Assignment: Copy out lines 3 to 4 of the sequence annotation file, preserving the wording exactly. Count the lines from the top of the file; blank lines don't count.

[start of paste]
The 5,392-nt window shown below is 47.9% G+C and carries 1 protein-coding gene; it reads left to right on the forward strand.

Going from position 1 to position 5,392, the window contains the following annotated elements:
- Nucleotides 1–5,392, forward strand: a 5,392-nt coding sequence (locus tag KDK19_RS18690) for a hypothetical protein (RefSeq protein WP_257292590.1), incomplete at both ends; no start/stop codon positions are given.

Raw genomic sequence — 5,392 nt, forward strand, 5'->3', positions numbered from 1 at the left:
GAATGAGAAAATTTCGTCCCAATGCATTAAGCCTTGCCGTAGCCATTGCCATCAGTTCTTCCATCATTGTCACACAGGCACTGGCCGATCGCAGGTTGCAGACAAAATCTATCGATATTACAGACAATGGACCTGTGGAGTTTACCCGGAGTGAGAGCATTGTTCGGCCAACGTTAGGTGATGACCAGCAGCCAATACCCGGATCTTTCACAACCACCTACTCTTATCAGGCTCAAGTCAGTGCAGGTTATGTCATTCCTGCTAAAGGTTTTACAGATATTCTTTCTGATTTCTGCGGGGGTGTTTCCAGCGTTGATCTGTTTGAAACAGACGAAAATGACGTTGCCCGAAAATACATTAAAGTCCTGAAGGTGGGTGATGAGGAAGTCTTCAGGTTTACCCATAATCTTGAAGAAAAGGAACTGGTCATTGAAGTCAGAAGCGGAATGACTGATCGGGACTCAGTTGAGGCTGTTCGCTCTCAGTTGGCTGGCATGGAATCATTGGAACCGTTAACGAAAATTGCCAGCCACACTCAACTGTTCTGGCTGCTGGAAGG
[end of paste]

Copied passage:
- Nucleotides 1–5,392, forward strand: a 5,392-nt coding sequence (locus tag KDK19_RS18690) for a hypothetical protein (RefSeq protein WP_257292590.1), incomplete at both ends; no start/stop codon positions are given.

Raw genomic sequence — 5,392 nt, forward strand, 5'->3', positions numbered from 1 at the left: